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Why Established Players Need to Come in the Blockchain Market Now

Why Established Players Need to Come in the Blockchain Market Now

The technology landscape is littered with the names of companies like MySpace and Yahoo that failed to take advantage of their market leadership position when upstarts broke through with a fresh idea. Typically hampered by their size and their unwillingness to disrupt their own models to challenge for business, incumbent players delay innovation as their market share gets leisurely eaten away by fresh companies.

We see blockchain and decentralized services as ripe for entry by established companies, assuming they have the readiness to embrace the decentralized model. However, sitting back and letting the youthfull companies make inroads into blockchain won’t work. The Blockchain is no longer a niche play for puny companies: It’s a mainstream play that established players shouldn’t overlook.

Here’s how we see the evolution of blockchain and the growth of decentralized services. At the birth of blockchain, the players were unspoiled crypto-tech startups (for example, Zcash, Coinbase, and BitPay), and you had to be a true blockchain geek to understand a company’s value. As blockchain grew, investors embarked to pay attention — ICOs (initial coin offerings) popped up with more frequency, such as computing infrastructure (Golem), ad platforms (BAT), and predictive markets (Gnosis), based on decentralized systems.

Today the blockchain market is maturing. The time is ripe for established companies to benefit from decentralized systems, specifically more opportunities for all participants to reap value (e.g., users, employees, shareholders, and developers) and growth of the market. These companies can bring to the table established sales channels, a deep understanding of market mechanisms, large customer bases, and economies of scale.

Larger companies’ advantages can give them the edge against startups, even established newcomers. To date, companies like Steem and Gnosis haven’t gained much traction in the market, even tho’ they’ve attempted to stake out a first-mover advantage. Decentralized networks need critical mass to be successful. If you’re one of only a few people in a predictive market website or a social network application, then you can’t engage in many interesting conversations (or find anyone to gamble with). The platform may be awesome, but without scale, fresh companies can’t attract users.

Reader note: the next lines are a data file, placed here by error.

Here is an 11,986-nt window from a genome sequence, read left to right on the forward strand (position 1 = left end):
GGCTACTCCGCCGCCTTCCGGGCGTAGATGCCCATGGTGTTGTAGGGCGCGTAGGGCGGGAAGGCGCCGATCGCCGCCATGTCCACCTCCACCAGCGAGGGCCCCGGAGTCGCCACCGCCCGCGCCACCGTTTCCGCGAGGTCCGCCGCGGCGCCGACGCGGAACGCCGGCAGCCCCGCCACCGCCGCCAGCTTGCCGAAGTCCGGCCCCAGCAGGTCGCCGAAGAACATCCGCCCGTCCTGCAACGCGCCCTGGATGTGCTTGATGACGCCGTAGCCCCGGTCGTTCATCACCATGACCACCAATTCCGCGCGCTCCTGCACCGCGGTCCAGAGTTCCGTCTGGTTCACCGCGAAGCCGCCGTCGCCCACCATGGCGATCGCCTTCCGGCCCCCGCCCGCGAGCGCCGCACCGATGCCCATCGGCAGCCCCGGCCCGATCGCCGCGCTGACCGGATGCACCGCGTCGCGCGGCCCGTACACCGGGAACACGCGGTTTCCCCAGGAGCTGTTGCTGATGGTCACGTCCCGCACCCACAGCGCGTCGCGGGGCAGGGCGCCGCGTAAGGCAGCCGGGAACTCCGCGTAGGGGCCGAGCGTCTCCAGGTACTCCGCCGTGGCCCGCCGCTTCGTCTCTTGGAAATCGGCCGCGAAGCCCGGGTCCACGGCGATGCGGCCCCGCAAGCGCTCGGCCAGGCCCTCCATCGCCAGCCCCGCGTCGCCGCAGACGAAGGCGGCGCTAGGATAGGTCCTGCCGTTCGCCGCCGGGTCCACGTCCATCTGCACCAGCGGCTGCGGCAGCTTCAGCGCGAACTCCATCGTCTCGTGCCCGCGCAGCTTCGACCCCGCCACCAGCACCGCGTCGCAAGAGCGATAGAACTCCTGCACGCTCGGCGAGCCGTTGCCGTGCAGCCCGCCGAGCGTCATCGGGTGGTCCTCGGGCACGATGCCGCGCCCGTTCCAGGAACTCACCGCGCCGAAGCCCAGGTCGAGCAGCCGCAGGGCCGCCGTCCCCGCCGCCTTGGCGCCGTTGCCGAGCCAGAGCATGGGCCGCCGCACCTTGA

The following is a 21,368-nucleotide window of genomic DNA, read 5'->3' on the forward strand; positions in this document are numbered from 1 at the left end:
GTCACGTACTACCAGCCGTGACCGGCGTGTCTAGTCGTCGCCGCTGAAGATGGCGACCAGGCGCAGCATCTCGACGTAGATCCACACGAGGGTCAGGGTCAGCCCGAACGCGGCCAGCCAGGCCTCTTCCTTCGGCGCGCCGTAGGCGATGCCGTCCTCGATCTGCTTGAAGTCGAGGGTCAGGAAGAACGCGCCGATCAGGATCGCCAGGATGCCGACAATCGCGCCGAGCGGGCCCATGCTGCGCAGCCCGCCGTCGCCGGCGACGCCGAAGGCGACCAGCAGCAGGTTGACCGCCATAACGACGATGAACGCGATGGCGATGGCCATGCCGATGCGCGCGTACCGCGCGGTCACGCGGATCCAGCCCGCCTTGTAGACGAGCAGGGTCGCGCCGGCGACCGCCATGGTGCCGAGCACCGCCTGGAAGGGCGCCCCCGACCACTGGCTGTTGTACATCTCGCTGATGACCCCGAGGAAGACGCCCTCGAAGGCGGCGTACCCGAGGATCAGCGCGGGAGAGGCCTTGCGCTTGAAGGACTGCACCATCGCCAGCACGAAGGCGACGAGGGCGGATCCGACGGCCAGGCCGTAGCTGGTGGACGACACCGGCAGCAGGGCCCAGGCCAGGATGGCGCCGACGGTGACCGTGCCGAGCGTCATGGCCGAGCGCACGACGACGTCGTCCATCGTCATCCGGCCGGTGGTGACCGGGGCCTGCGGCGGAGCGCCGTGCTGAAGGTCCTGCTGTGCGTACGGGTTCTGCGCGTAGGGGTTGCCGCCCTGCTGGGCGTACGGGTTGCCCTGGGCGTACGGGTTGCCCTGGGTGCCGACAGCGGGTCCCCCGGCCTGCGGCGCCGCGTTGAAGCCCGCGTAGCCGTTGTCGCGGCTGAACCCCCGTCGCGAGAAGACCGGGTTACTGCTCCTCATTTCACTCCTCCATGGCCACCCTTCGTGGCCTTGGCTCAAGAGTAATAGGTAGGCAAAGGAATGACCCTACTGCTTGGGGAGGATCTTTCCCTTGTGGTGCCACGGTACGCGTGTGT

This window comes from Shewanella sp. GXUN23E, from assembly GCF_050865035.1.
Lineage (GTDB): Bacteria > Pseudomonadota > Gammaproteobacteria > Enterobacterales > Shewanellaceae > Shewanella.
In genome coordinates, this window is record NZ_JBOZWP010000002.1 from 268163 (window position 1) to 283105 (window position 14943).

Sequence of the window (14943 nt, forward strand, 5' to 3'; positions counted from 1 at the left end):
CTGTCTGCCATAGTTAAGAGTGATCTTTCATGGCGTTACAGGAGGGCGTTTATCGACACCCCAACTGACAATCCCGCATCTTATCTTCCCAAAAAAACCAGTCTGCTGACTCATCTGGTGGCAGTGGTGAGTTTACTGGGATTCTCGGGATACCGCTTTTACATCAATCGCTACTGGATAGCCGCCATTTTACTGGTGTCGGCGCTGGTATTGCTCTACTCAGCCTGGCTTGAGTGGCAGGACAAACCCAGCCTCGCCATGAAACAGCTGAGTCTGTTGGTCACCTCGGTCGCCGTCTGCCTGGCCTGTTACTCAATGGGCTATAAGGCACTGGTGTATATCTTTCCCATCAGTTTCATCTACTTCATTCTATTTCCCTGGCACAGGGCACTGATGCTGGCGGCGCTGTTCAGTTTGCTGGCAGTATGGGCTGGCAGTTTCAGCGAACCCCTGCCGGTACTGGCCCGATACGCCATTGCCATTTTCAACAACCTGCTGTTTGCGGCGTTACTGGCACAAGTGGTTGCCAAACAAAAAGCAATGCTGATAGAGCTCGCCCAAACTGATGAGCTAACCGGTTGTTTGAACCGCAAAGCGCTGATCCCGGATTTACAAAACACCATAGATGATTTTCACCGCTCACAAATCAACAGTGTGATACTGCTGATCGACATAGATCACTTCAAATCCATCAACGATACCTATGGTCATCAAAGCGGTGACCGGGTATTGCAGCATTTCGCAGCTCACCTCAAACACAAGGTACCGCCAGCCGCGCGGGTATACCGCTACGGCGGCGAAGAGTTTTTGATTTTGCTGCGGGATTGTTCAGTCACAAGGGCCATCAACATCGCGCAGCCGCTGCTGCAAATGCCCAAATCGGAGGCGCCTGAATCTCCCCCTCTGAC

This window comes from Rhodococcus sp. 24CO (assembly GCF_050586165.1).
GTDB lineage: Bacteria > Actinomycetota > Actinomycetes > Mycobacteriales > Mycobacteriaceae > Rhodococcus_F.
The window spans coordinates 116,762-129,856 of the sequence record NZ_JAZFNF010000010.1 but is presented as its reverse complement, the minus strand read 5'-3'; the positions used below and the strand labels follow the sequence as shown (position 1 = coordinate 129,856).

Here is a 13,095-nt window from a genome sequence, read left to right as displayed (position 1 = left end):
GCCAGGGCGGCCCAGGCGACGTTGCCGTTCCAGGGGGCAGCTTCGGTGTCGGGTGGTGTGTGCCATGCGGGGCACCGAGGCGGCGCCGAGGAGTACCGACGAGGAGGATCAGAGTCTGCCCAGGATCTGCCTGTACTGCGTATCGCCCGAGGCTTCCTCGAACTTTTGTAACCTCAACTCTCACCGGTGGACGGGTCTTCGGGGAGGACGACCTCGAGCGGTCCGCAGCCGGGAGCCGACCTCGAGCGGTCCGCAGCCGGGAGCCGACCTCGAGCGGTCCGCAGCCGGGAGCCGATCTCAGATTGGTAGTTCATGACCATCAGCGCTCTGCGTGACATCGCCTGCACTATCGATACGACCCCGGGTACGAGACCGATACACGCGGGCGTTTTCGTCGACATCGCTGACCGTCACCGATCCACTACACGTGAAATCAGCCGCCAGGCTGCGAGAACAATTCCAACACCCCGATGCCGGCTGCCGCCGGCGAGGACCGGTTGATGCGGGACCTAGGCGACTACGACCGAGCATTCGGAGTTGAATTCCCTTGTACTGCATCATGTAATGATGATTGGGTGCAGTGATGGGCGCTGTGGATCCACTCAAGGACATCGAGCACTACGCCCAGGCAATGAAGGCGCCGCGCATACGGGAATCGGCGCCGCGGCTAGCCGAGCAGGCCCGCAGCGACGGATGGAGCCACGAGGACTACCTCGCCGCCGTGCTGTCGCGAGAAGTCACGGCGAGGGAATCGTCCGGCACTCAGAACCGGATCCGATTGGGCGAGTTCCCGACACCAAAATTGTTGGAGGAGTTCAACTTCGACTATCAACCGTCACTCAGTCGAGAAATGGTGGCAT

Kin and Kik are embracing the paradigm shift that blockchain and decentralized networks permit. Kik’s origin is in talk, but with the introduction of the Kin cryptocurrency, Kik is creating an ecosystem that’s open and sustainable and builds on Kik’s strengths in the talk space. With millions of monthly active users, Kik has the scale that many companies in the blockchain market lack. The decentralized network on which Kin is based also offers a sustainable way to build revenue, in a way that welcomes a community of fresh developers, investors, and consumers.

Kin’s purpose to connect a communications platform to a fresh cryptocurrency isn’t about going to war with the companies that staked out the blockchain market very first. It’s about creating a space where everyone can contest, and where control and compensation isn’t limited to a few forearms. This isn’t a quick transformation and will take time to implement. Companies need to be open to switch, willing to disrupt their own lines of business and willing to adopt an open-source model. But companies that fall under this shift will be rewarded with more chance for growth within a far larger market.

Uriel Peled is head of operations at CoinTree, a blockchain advisory rock hard based in Tel Aviv, Israel. He is also a lead advisor to Kik on the Kin project. Prior to CoinTree, he was co-founder and CPO at Visualead, an Israeli O2O and IoT startup with investors such as Alibaba.

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